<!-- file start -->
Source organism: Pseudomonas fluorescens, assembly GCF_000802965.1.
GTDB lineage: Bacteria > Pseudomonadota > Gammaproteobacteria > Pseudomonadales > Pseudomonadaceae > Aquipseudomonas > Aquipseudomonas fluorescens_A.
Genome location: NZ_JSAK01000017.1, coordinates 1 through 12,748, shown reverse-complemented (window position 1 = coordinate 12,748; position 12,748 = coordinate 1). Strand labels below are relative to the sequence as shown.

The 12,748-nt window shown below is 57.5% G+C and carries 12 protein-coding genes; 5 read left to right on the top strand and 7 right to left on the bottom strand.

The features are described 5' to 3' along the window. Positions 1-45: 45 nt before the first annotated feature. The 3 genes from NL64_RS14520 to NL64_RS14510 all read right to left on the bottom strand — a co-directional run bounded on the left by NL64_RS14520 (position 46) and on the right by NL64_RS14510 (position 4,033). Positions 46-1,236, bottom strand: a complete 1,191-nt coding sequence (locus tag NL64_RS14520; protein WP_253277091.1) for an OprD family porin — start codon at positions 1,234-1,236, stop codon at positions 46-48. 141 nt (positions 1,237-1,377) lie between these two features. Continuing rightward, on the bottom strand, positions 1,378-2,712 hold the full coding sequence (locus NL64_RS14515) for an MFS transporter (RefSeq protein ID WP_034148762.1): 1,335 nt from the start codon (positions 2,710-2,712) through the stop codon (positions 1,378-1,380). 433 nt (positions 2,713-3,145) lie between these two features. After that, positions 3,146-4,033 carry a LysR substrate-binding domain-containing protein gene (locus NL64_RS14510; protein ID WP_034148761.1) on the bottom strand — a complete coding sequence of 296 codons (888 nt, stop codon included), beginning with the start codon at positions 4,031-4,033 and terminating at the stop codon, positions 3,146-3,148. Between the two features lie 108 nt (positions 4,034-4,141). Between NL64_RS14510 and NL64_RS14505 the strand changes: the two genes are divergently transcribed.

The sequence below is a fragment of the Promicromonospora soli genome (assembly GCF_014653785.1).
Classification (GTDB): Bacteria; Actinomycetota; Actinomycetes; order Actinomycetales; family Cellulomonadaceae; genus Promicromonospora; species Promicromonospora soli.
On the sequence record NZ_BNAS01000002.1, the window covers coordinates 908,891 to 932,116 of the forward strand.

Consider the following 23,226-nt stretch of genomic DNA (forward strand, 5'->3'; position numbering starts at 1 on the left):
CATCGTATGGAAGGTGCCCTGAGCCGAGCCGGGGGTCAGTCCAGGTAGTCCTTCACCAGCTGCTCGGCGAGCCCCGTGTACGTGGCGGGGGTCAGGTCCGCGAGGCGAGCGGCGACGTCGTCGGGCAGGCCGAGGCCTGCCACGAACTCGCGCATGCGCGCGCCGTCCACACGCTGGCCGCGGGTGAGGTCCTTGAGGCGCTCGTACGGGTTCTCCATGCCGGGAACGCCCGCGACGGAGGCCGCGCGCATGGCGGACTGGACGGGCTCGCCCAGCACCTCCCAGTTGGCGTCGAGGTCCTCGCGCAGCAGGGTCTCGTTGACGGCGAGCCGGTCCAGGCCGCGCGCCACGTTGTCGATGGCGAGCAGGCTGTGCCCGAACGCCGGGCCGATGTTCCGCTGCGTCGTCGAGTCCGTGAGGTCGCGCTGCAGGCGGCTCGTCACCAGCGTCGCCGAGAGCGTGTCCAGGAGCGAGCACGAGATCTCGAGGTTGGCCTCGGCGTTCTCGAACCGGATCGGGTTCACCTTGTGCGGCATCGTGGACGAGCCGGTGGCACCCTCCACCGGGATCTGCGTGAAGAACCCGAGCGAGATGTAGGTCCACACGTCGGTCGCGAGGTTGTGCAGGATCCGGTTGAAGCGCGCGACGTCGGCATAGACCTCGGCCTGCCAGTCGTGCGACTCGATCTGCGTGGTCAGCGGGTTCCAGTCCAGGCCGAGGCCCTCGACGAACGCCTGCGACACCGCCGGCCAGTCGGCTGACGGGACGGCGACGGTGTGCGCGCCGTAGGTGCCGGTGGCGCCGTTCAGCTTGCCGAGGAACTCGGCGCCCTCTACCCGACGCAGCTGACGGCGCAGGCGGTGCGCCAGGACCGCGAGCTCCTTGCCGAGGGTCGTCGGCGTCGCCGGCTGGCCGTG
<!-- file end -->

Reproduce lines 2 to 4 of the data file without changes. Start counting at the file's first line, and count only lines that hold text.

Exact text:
GTDB lineage: Bacteria > Pseudomonadota > Gammaproteobacteria > Pseudomonadales > Pseudomonadaceae > Aquipseudomonas > Aquipseudomonas fluorescens_A.
Genome location: NZ_JSAK01000017.1, coordinates 1 through 12,748, shown reverse-complemented (window position 1 = coordinate 12,748; position 12,748 = coordinate 1). Strand labels below are relative to the sequence as shown.

The 12,748-nt window shown below is 57.5% G+C and carries 12 protein-coding genes; 5 read left to right on the top strand and 7 right to left on the bottom strand.